• Level 2: multiplication and division within 144, with mixed problem structure with start unknown, change unknown and result unknown. Missing factor multiplication included. Elapsed time problems using multiples of one minute. Two-step and multi-step story problems. Includes multiplying by multiples of ten. Rounding and addition, subtraction within 1,000. Area/perimeter problem included.

How does it work?

  • Students are presented with a mystery situation, and the possible suspects for who committed the crime.
  • Students read the alibi statements for each character and solve the related math problem(s) on each page.
  • Students use the additional details, clues, detective conversations and information to determine who is guilty of the crime.
  • Students determine who they think is guilty. Then they solve the final problem to see if they are correct. In order for this to work, they must solve every problem correctly. If they find that the final problem is unsolvable, or their answer is not a possible option, then they need to go back and check their work!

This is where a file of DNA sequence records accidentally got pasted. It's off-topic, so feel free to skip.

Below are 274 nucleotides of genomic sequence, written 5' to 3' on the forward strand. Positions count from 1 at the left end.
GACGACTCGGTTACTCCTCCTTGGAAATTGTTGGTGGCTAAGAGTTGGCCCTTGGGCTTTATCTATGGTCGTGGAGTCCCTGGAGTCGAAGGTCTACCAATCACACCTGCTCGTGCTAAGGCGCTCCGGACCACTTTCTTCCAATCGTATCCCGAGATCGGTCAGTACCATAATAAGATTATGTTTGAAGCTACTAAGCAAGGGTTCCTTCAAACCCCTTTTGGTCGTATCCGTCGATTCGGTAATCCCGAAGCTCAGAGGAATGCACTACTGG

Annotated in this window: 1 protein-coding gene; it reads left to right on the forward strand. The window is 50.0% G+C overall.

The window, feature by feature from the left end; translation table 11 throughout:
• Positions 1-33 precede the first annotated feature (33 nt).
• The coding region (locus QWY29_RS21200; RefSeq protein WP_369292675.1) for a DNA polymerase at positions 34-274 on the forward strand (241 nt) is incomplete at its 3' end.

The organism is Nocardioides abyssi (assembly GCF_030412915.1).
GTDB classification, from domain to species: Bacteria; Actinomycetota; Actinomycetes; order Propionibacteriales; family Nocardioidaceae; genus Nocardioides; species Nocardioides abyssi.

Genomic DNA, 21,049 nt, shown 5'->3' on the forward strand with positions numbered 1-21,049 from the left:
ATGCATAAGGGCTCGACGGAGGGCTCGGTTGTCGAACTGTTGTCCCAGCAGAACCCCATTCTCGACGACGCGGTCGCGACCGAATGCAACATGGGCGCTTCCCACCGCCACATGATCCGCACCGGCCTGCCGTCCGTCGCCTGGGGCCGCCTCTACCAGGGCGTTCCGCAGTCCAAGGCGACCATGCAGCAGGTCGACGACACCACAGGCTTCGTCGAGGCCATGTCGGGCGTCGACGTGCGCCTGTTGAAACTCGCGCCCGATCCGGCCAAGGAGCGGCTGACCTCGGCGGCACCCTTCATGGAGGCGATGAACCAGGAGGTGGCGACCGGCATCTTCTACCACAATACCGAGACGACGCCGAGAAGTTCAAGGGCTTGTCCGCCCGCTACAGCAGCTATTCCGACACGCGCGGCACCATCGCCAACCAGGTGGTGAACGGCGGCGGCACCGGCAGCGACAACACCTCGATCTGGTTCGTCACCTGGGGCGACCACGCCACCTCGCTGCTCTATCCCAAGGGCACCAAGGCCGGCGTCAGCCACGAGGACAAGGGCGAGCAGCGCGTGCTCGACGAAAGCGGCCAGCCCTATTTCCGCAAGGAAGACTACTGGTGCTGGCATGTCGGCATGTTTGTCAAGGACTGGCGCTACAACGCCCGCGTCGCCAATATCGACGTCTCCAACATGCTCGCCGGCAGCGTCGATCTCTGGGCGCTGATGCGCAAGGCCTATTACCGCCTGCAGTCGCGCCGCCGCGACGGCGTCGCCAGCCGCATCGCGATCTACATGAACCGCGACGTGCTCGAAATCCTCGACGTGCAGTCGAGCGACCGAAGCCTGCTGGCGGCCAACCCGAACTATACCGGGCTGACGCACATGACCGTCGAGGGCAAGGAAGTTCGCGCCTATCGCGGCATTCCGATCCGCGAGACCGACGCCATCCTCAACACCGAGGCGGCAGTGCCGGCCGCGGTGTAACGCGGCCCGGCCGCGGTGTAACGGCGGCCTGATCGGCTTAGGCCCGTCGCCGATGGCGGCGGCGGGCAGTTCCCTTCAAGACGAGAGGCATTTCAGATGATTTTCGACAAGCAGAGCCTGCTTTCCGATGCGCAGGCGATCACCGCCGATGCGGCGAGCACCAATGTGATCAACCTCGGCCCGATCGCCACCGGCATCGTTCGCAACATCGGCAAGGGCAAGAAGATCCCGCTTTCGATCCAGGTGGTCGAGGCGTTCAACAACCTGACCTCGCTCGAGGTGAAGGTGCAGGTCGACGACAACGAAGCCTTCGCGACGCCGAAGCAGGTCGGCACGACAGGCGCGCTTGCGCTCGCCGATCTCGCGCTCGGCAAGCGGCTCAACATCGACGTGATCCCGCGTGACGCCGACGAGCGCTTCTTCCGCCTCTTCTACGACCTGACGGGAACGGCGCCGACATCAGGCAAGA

*The Footprint Fiasco: The town of West Grove is in a panic because they woke up and saw muddy footprints all over town! They were in front yards and back yards and even garages! There was a big muddy hole in the middle of the town park too! Everyone is worried that someone is trying to cause trouble in the neighborhood but who could it be??

*Swimming Pool Suspect: Everyone was lined up for a day of fun in the sun at the Star Valley Swimming Pool! But when the doors opened, the pool was EMPTY! Somebody drained all the water out of the pool so no one could go swimming! Who would do such a thing! Solve the mystery to find out!

*The Missing Cookie Caper: Someone ate all of the cookies that Mrs. Woodworth baked for the bake sale that afternoon! Who could have committed such a crime? Play the role of detective to figure out which suspect is guilty of eating all the cookies!

"Where were you at the time of the crime?

It couldn’t be you, so tell us why!

We hope you have a good alibi! "

Each project opens as a ZIP file which includes:

  • PDF versions of each level of the project
  • Power Point versions of each level of the project (with easy-to-use "enter text here" boxes for easy online submission). Compatible with Google Drive/Google Classroom